Needless to say, I think Wisse and Braiterman would like to exchange the aesthetic for the political and the future for the present.   Nonetheless, I think Wisse’s previous claim remains and that simply having a state does not mean that one is wholly optimistic or wholly skeptical.  To be sure, we still waver between hope and skepticism.  And as long as our skepticism or optimism is tainted, there will be schlemiels and Messianic ideas.

Perhaps, on the other hand, what hooks us up to the Messianic idea or the schlemiel is not hope or skepticism so much as time.  As Levinas or Derrida may argue, as long as there is a future-to-come, there will always be a Messianic idea and, as i would argue, there will always be a schlemiel.

Or perhaps, as Braiterman suggests, as long as we love aesthetics we will be intrigued by Messianic ideas and schlemiels of all stripes and colors.

Perhaps, like Walter Benjamin and Ernst Bloch, we love utopia and the messianic idea like we love the circus….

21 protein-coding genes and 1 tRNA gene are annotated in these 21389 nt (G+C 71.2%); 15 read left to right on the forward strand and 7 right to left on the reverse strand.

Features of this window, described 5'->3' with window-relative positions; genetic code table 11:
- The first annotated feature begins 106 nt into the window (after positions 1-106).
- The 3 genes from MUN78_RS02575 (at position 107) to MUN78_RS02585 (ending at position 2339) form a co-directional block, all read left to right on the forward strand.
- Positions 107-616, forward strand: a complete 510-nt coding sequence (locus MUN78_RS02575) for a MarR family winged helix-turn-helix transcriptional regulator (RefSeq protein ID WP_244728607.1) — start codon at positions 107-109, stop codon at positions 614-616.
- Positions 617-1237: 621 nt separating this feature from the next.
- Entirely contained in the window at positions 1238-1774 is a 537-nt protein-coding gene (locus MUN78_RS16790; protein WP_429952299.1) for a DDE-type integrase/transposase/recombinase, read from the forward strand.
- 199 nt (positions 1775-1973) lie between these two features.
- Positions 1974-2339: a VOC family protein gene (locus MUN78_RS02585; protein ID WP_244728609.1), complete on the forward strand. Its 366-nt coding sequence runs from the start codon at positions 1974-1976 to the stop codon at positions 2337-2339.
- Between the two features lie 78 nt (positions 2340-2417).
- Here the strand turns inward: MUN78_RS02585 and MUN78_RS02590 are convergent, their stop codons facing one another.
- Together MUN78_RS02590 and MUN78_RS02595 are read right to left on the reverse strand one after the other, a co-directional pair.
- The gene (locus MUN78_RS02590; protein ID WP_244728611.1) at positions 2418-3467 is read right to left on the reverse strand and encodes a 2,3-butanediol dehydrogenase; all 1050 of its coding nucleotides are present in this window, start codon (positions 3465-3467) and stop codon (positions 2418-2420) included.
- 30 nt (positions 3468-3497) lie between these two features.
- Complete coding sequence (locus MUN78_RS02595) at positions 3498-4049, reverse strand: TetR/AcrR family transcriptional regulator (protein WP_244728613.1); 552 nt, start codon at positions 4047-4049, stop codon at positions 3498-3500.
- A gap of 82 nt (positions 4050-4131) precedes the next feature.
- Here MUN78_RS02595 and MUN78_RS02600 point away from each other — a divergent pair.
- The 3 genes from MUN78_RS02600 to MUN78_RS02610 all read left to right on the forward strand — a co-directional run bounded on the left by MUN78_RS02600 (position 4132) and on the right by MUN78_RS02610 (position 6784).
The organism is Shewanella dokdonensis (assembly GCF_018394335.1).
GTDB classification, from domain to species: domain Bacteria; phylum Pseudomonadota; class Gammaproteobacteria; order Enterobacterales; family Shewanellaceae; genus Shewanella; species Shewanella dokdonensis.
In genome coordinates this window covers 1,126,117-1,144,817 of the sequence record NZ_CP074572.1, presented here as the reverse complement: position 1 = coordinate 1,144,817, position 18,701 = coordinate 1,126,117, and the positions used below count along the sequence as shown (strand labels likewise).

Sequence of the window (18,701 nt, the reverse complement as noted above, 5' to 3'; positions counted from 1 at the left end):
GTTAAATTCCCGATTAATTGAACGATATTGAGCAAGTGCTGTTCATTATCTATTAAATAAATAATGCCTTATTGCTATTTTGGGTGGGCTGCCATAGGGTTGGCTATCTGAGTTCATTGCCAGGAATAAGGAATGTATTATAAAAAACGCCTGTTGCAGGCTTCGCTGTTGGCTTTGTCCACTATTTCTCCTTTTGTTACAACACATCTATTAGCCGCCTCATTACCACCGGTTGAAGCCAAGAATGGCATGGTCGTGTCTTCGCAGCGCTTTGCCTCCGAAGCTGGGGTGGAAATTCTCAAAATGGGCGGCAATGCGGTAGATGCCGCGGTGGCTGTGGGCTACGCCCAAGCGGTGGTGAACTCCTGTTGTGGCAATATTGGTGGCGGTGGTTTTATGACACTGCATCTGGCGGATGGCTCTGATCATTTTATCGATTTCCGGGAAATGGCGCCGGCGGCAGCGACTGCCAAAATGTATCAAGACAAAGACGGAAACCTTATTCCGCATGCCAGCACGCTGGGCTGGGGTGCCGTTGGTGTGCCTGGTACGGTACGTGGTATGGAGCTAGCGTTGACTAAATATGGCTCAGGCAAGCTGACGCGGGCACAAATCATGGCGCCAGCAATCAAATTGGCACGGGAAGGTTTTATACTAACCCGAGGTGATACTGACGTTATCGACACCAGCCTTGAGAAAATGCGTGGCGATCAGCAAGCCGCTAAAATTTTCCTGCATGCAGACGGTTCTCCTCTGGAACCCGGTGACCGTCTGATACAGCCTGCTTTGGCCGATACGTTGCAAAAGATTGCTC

But regardless of how we view the Messianic idea we can all agree that the greatest danger the Messianic idea poses is with Messianic Schlemiels (or what I call Messianic activists) who mix their utopian-slash-Apocalyptic dreams with reality.  Perhaps the greatest of all Messianic Schlemiels was named Shabbatai Zevi, the false messiah.  Maimonides, Seeskin, and Braiterman would all agree that what happened with Shabbatai Zevi shows us the greatest danger of the Messianic Idea.  They would all, rightly, note that when a dream or an aesthetic becomes immanent in a utopian political gesture, we have crossed the line; and, as Gershom Scholem suggested with respect to Shabbatai Zevi, this kind of foolishness verges on nihilism and not perpetual peace.

Ernst Bloch and Tradition – Take 2

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What does Ernst Bloch mean by the “rectification” as opposed to the “reification” of heritage?  And how does he justify rectification?  And, most importantly (at least for this blog), how does this relate to the tradition of the schlemiel?